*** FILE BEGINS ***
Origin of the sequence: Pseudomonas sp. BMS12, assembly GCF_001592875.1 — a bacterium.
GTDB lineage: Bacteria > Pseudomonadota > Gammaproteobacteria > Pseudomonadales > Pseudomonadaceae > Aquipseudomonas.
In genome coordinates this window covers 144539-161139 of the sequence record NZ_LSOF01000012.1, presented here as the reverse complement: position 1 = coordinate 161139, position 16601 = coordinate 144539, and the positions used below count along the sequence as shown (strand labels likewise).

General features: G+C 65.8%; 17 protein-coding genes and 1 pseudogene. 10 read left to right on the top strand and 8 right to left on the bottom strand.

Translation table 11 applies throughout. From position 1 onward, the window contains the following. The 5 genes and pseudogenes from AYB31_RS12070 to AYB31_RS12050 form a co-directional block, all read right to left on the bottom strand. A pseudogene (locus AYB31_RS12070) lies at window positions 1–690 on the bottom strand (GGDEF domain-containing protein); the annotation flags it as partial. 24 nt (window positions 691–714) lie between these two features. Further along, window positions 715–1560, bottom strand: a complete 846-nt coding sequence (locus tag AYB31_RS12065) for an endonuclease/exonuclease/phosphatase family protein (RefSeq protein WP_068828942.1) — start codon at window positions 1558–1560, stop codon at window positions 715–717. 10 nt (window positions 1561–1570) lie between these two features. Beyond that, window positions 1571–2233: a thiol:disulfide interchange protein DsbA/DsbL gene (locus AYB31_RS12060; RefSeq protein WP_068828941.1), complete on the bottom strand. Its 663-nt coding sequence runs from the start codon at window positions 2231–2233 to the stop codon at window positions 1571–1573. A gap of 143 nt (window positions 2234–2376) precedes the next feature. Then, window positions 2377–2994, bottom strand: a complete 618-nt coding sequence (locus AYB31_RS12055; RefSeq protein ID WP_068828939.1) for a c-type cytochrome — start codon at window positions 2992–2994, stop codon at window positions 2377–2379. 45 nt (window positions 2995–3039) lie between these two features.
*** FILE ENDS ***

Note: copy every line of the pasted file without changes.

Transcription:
Origin of the sequence: Pseudomonas sp. BMS12, assembly GCF_001592875.1 — a bacterium.
GTDB lineage: Bacteria > Pseudomonadota > Gammaproteobacteria > Pseudomonadales > Pseudomonadaceae > Aquipseudomonas.
In genome coordinates this window covers 144539-161139 of the sequence record NZ_LSOF01000012.1, presented here as the reverse complement: position 1 = coordinate 161139, position 16601 = coordinate 144539, and the positions used below count along the sequence as shown (strand labels likewise).

General features: G+C 65.8%; 17 protein-coding genes and 1 pseudogene. 10 read left to right on the top strand and 8 right to left on the bottom strand.

Translation table 11 applies throughout. From position 1 onward, the window contains the following. The 5 genes and pseudogenes from AYB31_RS12070 to AYB31_RS12050 form a co-directional block, all read right to left on the bottom strand. A pseudogene (locus AYB31_RS12070) lies at window positions 1–690 on the bottom strand (GGDEF domain-containing protein); the annotation flags it as partial. 24 nt (window positions 691–714) lie between these two features. Further along, window positions 715–1560, bottom strand: a complete 846-nt coding sequence (locus tag AYB31_RS12065) for an endonuclease/exonuclease/phosphatase family protein (RefSeq protein WP_068828942.1) — start codon at window positions 1558–1560, stop codon at window positions 715–717. 10 nt (window positions 1561–1570) lie between these two features. Beyond that, window positions 1571–2233: a thiol:disulfide interchange protein DsbA/DsbL gene (locus AYB31_RS12060; RefSeq protein WP_068828941.1), complete on the bottom strand. Its 663-nt coding sequence runs from the start codon at window positions 2231–2233 to the stop codon at window positions 1571–1573. A gap of 143 nt (window positions 2234–2376) precedes the next feature. Then, window positions 2377–2994, bottom strand: a complete 618-nt coding sequence (locus AYB31_RS12055; RefSeq protein ID WP_068828939.1) for a c-type cytochrome — start codon at window positions 2992–2994, stop codon at window positions 2377–2379. 45 nt (window positions 2995–3039) lie between these two features.